The following table identifies primary participant roles and responsibilities for this process phase. In some cases, a project might have unique requirements that call for additional roles or responsibilities depending on the project’s size, type, and complexity.
Definitions of all roles referenced in the CA-PMF is provided in Project Role Definitions in the Additional Resources chapter.
|IT Product Owner(s)|
|Transition Support Lead|
|Project Support Staff|
The following processes are associated with this process phase. The list below contains a high-level description of these processes. See the Processes and Activities section of the Closing chapter in the CA-PMF for more detail.
- Prepare for Project Closure – When a project is in the Closing Process Phase, the Project Manager ensures that all project work is finished and that the project has met its objectives. The first activity in preparation for closing is reviewing project documentation. This typically includes the Project Management Plan (PMP), Issue Log, any open contracts, the State Contracting Manual, and the instructions for the Post Implementation Evaluation Report (PIER).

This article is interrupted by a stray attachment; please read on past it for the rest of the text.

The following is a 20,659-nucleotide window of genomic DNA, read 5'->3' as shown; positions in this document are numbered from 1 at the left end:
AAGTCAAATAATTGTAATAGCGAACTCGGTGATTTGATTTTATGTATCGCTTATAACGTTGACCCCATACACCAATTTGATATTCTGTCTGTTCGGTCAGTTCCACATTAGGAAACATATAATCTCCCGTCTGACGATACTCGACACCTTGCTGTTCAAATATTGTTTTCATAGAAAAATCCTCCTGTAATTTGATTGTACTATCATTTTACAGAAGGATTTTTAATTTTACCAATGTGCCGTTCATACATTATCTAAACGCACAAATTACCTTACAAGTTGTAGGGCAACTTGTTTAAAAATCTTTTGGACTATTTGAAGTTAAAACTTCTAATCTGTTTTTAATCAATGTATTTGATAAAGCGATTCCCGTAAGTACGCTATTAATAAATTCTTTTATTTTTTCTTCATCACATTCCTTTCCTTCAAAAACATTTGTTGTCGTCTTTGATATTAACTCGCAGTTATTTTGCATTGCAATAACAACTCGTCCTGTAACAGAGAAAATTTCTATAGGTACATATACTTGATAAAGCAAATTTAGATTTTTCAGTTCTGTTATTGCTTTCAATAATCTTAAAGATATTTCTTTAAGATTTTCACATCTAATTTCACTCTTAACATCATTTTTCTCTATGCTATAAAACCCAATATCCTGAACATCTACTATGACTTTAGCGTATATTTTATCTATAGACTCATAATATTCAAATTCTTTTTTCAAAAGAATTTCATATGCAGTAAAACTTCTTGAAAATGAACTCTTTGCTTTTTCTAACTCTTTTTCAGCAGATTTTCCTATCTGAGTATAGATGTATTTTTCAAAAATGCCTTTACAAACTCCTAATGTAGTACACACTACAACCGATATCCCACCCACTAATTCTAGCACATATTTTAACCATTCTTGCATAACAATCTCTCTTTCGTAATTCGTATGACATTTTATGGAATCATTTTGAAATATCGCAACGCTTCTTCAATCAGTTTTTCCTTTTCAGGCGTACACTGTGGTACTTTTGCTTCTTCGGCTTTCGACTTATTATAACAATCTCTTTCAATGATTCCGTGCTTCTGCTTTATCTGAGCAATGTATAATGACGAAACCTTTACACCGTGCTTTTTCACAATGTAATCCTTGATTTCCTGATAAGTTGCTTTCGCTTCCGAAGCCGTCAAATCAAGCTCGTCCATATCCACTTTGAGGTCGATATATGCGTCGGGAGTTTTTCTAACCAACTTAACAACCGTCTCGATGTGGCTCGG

- Closeout Project Artifacts – All project artifacts must be closed and archived during this process phase. This includes verifying acceptance of all project deliverables, resolving or transferring ownership of open issues, completing the final project status report, and archiving the final project records.
- Conduct Lessons Learned – Comprehensive lessons learned can be invaluable to the sponsoring organization and its future project teams. The objective of lessons learned is to identify the positive and negative lessons learned from the project, promote the methods and procedures that led to success, and recommended corrective actions for the things that didn’t go as well as planned.
- Celebrate Success – Celebration of success is a key closing process that can be motivating and rewarding for a project team. Celebration focuses on the effective and innovative work the staff contributed to project success and encourages effective work on future projects.
- Administrative Closeout – The process of closing out a project includes many important “nuts and bolts” administrative actions. These include closing out any open contracts in accordance with the State Contracting Manual, completing project financials, releasing remaining staff, releasing facilities and other resources, and completing the Post Implementation Evaluation Report (PIER).
- Closing Process Phase Review – Upon the accomplishment of all Closing Phase Process Activities, the Project Manager completes the Closing Process Phase Checklist and submits it and supporting documentation to the Project Sponsor. The Sponsor reviews the documentation and if satisfied approves closing the project.